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5 Challenges of Being a Substance Abuse Counselor

It’s still hard for people to talk about addiction recovery without judgment or stigma. However, with increased awareness of mental health issues, more people are starting the dialogue surrounding addiction recovery. Unfortunately, addiction can often be difficult to treat due to these entrenched prejudices—which is why counselors play such an important role in helping those affected get back on their feet and lead healthy lives.  

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Substance abuse counselors have firsthand knowledge of the need for more support and the challenges involved in helping people recover from addiction, but this doesn’t mean it’s always easy for them. 

Struggles Substance Abuse Counselors Face

Here are five common challenges counselors have to deal with:

  1. Uncooperative patients

There are several reasons a patient may not be cooperative. For example, they may not want to admit that they have a problem or that it is affecting them and their family. They might also have an untreated mental illness that complicates treatment and makes them less likely to change their behavior on their own.

Many people with severe mental health issues experience complications due to substance abuse. In fact, 25% of adults with mental health problems like depression, anxiety disorders, personality disorders, and schizophrenia, concurrently deal with addiction.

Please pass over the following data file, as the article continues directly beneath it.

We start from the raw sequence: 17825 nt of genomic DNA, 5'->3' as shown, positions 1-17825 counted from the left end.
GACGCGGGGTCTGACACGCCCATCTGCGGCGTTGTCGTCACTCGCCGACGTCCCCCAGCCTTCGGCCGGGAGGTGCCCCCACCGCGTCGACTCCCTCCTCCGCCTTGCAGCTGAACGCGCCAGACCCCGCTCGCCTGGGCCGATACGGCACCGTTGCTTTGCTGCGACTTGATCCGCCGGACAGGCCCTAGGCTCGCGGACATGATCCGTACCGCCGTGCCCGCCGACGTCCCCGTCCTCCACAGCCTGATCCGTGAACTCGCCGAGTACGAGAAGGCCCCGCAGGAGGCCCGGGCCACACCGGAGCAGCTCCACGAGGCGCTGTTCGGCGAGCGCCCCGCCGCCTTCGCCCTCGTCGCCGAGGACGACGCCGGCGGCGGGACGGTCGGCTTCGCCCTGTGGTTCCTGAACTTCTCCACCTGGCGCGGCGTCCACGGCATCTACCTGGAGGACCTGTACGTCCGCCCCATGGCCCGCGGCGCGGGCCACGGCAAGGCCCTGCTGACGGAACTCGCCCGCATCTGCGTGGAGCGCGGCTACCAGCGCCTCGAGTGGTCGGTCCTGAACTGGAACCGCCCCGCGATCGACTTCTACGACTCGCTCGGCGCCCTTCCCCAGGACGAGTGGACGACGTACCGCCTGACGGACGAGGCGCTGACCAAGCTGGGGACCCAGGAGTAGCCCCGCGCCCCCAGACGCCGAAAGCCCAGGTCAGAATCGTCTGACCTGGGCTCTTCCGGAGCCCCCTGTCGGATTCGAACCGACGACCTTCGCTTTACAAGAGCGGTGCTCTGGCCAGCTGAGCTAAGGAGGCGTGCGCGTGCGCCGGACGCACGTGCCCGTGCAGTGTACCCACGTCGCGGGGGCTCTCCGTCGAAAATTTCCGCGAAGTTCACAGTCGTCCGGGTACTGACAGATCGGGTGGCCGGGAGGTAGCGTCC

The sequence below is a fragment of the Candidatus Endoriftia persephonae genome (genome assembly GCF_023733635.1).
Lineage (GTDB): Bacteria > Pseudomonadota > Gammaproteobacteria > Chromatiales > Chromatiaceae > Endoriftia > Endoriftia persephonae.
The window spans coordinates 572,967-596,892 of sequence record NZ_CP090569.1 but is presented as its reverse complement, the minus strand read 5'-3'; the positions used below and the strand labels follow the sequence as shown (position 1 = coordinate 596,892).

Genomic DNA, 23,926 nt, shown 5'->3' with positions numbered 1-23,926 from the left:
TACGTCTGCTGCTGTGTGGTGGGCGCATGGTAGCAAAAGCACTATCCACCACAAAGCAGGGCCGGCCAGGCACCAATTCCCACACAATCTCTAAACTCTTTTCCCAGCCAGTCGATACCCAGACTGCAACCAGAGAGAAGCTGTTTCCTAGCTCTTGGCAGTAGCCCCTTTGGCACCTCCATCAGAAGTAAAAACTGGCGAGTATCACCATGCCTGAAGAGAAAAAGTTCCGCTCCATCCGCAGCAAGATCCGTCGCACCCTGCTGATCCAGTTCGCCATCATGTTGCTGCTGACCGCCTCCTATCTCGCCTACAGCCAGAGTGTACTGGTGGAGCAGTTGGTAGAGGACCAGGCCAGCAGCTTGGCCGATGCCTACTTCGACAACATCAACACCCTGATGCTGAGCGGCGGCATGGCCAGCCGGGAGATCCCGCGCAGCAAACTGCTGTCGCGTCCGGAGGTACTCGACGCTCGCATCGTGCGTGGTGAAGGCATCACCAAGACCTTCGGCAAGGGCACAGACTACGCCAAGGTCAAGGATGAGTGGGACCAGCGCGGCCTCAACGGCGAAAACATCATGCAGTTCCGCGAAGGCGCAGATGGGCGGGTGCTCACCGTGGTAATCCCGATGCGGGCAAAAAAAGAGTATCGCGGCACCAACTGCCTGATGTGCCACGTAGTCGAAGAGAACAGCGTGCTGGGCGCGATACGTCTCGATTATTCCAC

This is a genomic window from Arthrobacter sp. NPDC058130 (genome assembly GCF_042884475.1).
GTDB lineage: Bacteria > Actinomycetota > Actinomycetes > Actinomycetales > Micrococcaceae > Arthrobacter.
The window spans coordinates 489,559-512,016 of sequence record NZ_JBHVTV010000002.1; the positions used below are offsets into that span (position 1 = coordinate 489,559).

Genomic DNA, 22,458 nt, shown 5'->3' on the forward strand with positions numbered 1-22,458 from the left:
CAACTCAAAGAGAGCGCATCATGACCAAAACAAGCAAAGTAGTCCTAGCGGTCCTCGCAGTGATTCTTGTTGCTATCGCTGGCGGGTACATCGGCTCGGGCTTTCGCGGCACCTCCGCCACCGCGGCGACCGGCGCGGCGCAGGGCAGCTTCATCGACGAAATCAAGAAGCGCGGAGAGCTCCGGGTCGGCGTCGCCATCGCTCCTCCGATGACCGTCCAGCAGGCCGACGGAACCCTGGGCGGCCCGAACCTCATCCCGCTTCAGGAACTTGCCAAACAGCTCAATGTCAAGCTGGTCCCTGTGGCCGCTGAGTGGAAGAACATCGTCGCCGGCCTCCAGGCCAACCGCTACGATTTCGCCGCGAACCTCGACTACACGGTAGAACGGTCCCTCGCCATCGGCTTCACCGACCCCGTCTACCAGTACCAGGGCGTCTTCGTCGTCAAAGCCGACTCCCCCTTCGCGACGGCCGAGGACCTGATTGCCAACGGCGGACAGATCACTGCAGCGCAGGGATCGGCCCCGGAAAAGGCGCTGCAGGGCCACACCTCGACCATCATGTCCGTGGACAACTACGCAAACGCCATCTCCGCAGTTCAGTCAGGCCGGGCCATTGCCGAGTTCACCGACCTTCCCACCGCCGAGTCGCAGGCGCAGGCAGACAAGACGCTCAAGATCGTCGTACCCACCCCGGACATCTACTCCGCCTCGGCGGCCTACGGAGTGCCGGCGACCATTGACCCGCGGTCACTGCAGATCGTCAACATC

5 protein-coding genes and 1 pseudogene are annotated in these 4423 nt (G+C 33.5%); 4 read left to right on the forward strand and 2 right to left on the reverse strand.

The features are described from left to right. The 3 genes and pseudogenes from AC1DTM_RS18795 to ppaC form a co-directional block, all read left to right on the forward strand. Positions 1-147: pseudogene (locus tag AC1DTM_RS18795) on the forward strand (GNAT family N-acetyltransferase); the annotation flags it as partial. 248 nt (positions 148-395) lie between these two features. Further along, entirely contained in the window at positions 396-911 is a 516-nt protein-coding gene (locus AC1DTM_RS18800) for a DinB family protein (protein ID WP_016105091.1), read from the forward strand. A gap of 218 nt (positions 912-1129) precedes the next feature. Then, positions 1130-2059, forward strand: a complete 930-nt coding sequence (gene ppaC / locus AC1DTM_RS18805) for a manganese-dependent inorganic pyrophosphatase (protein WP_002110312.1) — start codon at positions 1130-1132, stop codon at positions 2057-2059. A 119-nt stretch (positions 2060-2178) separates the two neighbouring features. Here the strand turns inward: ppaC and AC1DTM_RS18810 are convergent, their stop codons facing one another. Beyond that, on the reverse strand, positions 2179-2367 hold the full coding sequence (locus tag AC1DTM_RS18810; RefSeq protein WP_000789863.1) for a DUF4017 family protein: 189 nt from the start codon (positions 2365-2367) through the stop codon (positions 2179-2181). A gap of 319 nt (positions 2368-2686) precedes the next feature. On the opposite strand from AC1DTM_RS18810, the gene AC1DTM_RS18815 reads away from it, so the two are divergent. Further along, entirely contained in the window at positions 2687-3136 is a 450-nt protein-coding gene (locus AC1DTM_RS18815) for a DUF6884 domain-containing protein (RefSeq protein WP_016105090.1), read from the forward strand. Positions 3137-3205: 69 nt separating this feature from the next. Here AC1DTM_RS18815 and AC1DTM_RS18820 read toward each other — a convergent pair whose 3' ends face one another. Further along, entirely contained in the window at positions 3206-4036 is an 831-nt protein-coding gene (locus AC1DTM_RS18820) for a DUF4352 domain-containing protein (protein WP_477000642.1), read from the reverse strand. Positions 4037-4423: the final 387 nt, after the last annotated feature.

1. Patient relapse

One of the most common challenges that counselors face in their work is helping patients avoid and handle relapse. One reason is that addiction affects many aspects of people’s lives, and is in turn vulnerable to outside influences. People need a robust treatment plan with support and strategies to help them make healthier choices. Also, if a client’s family, friends, and circumstances do not support their sobriety, there is a high chance of relapse. 

Recent numbers show that over 85% of individuals relapse and use drugs within a year post-treatment. 

  1. Removing bias and judgment

Counselors are humans, too, and prone to making assumptions about people. Each of us have our own values and beliefs, but when helping others is what your job is all about, you must learn to leave your personal opinions at the door. Many people in treatment have led difficult lives, often without advantages or support that some take for granted. Therapy is about helping the person move forward from where they are now. If that means examining the decisions they made along the way—and continue to make during their recovery—this must be done respectfully and without judgment.

It’s also important to remember that not every approach works for every client, so bias toward one type of treatment (private or group sessions, medication or not) over another is to be avoided.